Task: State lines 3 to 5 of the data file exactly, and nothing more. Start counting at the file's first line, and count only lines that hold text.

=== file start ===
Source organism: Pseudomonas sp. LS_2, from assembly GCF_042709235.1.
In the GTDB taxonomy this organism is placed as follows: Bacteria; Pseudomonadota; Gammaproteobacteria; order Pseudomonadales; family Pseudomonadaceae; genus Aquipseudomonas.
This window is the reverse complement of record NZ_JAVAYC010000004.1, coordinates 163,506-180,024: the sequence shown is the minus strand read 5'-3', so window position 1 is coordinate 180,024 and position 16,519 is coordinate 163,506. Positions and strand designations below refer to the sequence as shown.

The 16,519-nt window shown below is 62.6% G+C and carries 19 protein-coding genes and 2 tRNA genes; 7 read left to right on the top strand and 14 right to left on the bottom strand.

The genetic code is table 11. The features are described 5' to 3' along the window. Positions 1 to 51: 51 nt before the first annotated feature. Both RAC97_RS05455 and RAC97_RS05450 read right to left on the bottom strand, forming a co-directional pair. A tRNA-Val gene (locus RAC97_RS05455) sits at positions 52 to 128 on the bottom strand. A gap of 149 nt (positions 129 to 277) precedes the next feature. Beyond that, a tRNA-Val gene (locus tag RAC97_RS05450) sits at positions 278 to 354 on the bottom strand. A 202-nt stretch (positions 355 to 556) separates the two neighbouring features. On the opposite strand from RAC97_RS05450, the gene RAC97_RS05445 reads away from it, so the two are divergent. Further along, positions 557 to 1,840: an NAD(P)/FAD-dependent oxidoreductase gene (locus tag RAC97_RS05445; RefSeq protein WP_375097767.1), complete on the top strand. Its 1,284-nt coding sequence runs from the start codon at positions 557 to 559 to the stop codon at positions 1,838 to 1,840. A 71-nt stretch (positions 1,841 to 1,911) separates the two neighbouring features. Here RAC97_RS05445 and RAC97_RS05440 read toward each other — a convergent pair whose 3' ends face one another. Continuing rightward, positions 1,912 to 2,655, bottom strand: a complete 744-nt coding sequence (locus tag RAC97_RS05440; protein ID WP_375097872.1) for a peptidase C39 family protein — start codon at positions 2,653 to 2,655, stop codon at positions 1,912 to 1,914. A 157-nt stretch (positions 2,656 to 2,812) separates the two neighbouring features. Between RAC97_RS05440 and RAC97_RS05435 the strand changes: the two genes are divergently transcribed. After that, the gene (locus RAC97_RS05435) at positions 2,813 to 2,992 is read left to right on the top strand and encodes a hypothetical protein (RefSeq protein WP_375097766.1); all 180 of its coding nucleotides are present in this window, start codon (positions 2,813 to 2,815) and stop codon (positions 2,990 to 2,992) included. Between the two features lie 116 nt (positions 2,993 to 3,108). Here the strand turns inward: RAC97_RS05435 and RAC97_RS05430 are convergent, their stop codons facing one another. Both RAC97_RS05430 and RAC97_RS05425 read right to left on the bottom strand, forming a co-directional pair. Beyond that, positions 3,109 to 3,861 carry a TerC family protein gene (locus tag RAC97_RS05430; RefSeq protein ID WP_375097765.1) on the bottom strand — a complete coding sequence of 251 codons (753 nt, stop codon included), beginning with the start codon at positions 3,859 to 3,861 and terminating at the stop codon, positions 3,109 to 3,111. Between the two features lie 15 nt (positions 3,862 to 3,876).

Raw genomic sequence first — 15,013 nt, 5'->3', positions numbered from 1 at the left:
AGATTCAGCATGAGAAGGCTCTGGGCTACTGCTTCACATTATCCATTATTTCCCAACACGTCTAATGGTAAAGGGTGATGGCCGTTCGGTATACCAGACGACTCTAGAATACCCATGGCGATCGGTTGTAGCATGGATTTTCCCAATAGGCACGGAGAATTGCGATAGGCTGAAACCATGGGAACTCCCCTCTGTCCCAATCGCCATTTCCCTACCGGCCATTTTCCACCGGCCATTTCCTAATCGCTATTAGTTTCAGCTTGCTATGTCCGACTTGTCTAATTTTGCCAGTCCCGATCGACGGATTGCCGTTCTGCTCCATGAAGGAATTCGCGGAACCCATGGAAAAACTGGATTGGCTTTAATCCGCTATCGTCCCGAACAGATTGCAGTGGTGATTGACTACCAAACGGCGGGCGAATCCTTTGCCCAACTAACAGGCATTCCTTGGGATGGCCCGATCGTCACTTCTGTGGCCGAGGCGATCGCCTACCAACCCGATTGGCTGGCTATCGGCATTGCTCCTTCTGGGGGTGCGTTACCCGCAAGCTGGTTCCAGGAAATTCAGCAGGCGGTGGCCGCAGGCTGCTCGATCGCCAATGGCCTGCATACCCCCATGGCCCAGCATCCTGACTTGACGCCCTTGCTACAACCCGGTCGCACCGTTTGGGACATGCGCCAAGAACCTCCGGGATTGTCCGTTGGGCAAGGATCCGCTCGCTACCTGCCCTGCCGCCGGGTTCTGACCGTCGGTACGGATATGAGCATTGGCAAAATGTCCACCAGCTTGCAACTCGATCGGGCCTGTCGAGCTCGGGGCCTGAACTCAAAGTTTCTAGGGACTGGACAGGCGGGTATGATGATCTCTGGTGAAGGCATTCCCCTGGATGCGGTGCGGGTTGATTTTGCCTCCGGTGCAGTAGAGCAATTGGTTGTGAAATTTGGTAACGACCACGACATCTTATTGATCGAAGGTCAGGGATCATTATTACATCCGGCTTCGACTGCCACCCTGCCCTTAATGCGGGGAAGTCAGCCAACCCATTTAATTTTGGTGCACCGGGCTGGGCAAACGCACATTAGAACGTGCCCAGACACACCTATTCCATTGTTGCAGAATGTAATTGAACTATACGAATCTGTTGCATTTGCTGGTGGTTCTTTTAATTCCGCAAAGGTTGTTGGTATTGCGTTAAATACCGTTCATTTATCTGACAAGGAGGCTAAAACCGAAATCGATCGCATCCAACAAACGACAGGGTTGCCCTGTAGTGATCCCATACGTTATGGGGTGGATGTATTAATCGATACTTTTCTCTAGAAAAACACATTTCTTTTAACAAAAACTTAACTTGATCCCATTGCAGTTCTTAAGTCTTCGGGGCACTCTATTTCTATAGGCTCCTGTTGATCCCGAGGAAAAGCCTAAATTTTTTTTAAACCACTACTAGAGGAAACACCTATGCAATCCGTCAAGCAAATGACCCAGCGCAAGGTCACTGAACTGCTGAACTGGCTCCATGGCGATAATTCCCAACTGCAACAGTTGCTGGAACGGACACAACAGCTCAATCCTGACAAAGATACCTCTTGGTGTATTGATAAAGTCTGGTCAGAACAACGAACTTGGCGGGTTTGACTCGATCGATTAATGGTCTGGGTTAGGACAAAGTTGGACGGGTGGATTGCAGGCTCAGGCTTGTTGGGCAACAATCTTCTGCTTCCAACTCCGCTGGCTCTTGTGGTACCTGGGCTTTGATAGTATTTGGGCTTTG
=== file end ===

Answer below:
This window is the reverse complement of record NZ_JAVAYC010000004.1, coordinates 163,506-180,024: the sequence shown is the minus strand read 5'-3', so window position 1 is coordinate 180,024 and position 16,519 is coordinate 163,506. Positions and strand designations below refer to the sequence as shown.

The 16,519-nt window shown below is 62.6% G+C and carries 19 protein-coding genes and 2 tRNA genes; 7 read left to right on the top strand and 14 right to left on the bottom strand.

The genetic code is table 11. The features are described 5' to 3' along the window. Positions 1 to 51: 51 nt before the first annotated feature. Both RAC97_RS05455 and RAC97_RS05450 read right to left on the bottom strand, forming a co-directional pair. A tRNA-Val gene (locus RAC97_RS05455) sits at positions 52 to 128 on the bottom strand. A gap of 149 nt (positions 129 to 277) precedes the next feature. Beyond that, a tRNA-Val gene (locus tag RAC97_RS05450) sits at positions 278 to 354 on the bottom strand. A 202-nt stretch (positions 355 to 556) separates the two neighbouring features. On the opposite strand from RAC97_RS05450, the gene RAC97_RS05445 reads away from it, so the two are divergent. Further along, positions 557 to 1,840: an NAD(P)/FAD-dependent oxidoreductase gene (locus tag RAC97_RS05445; RefSeq protein WP_375097767.1), complete on the top strand. Its 1,284-nt coding sequence runs from the start codon at positions 557 to 559 to the stop codon at positions 1,838 to 1,840. A 71-nt stretch (positions 1,841 to 1,911) separates the two neighbouring features. Here RAC97_RS05445 and RAC97_RS05440 read toward each other — a convergent pair whose 3' ends face one another. Continuing rightward, positions 1,912 to 2,655, bottom strand: a complete 744-nt coding sequence (locus tag RAC97_RS05440; protein ID WP_375097872.1) for a peptidase C39 family protein — start codon at positions 2,653 to 2,655, stop codon at positions 1,912 to 1,914. A 157-nt stretch (positions 2,656 to 2,812) separates the two neighbouring features. Between RAC97_RS05440 and RAC97_RS05435 the strand changes: the two genes are divergently transcribed. After that, the gene (locus RAC97_RS05435) at positions 2,813 to 2,992 is read left to right on the top strand and encodes a hypothetical protein (RefSeq protein WP_375097766.1); all 180 of its coding nucleotides are present in this window, start codon (positions 2,813 to 2,815) and stop codon (positions 2,990 to 2,992) included. Between the two features lie 116 nt (positions 2,993 to 3,108). Here the strand turns inward: RAC97_RS05435 and RAC97_RS05430 are convergent, their stop codons facing one another. Both RAC97_RS05430 and RAC97_RS05425 read right to left on the bottom strand, forming a co-directional pair. Beyond that, positions 3,109 to 3,861 carry a TerC family protein gene (locus tag RAC97_RS05430; RefSeq protein ID WP_375097765.1) on the bottom strand — a complete coding sequence of 251 codons (753 nt, stop codon included), beginning with the start codon at positions 3,859 to 3,861 and terminating at the stop codon, positions 3,109 to 3,111. Between the two features lie 15 nt (positions 3,862 to 3,876).